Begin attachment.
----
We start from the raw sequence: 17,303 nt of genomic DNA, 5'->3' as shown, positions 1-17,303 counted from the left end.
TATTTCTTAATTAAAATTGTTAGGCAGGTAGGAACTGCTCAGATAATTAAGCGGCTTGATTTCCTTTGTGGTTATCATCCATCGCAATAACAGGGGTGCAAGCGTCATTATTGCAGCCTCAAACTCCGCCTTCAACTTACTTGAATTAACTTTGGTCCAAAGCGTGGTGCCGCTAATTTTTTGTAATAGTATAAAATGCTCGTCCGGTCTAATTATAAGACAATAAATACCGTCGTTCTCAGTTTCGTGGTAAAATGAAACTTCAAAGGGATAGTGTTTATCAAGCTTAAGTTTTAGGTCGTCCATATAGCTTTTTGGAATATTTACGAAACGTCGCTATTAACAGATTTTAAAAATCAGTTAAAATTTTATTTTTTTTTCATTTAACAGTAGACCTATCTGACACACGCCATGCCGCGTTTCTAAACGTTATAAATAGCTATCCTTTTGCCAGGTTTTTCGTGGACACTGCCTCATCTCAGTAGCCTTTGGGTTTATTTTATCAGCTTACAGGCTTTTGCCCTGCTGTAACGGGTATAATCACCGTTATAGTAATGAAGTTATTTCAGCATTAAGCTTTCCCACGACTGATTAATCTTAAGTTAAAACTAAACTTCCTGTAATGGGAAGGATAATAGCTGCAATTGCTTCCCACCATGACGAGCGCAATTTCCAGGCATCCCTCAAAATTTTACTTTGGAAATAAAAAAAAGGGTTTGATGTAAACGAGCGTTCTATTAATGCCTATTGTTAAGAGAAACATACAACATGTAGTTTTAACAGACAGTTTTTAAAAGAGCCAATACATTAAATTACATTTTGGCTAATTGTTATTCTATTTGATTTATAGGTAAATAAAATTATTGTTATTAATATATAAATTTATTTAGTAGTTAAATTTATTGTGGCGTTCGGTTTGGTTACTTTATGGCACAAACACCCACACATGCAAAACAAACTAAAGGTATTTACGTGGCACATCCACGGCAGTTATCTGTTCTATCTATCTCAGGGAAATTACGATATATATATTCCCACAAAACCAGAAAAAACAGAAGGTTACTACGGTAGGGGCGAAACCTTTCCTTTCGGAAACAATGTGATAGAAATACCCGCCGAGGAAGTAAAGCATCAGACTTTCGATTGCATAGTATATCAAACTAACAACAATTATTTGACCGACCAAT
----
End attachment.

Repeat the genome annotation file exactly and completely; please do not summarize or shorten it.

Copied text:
We start from the raw sequence: 17,303 nt of genomic DNA, 5'->3' as shown, positions 1-17,303 counted from the left end.
TATTTCTTAATTAAAATTGTTAGGCAGGTAGGAACTGCTCAGATAATTAAGCGGCTTGATTTCCTTTGTGGTTATCATCCATCGCAATAACAGGGGTGCAAGCGTCATTATTGCAGCCTCAAACTCCGCCTTCAACTTACTTGAATTAACTTTGGTCCAAAGCGTGGTGCCGCTAATTTTTTGTAATAGTATAAAATGCTCGTCCGGTCTAATTATAAGACAATAAATACCGTCGTTCTCAGTTTCGTGGTAAAATGAAACTTCAAAGGGATAGTGTTTATCAAGCTTAAGTTTTAGGTCGTCCATATAGCTTTTTGGAATATTTACGAAACGTCGCTATTAACAGATTTTAAAAATCAGTTAAAATTTTATTTTTTTTTCATTTAACAGTAGACCTATCTGACACACGCCATGCCGCGTTTCTAAACGTTATAAATAGCTATCCTTTTGCCAGGTTTTTCGTGGACACTGCCTCATCTCAGTAGCCTTTGGGTTTATTTTATCAGCTTACAGGCTTTTGCCCTGCTGTAACGGGTATAATCACCGTTATAGTAATGAAGTTATTTCAGCATTAAGCTTTCCCACGACTGATTAATCTTAAGTTAAAACTAAACTTCCTGTAATGGGAAGGATAATAGCTGCAATTGCTTCCCACCATGACGAGCGCAATTTCCAGGCATCCCTCAAAATTTTACTTTGGAAATAAAAAAAAGGGTTTGATGTAAACGAGCGTTCTATTAATGCCTATTGTTAAGAGAAACATACAACATGTAGTTTTAACAGACAGTTTTTAAAAGAGCCAATACATTAAATTACATTTTGGCTAATTGTTATTCTATTTGATTTATAGGTAAATAAAATTATTGTTATTAATATATAAATTTATTTAGTAGTTAAATTTATTGTGGCGTTCGGTTTGGTTACTTTATGGCACAAACACCCACACATGCAAAACAAACTAAAGGTATTTACGTGGCACATCCACGGCAGTTATCTGTTCTATCTATCTCAGGGAAATTACGATATATATATTCCCACAAAACCAGAAAAAACAGAAGGTTACTACGGTAGGGGCGAAACCTTTCCTTTCGGAAACAATGTGATAGAAATACCCGCCGAGGAAGTAAAGCATCAGACTTTCGATTGCATAGTATATCAAACTAACAACAATTATTTGACCGACCAAT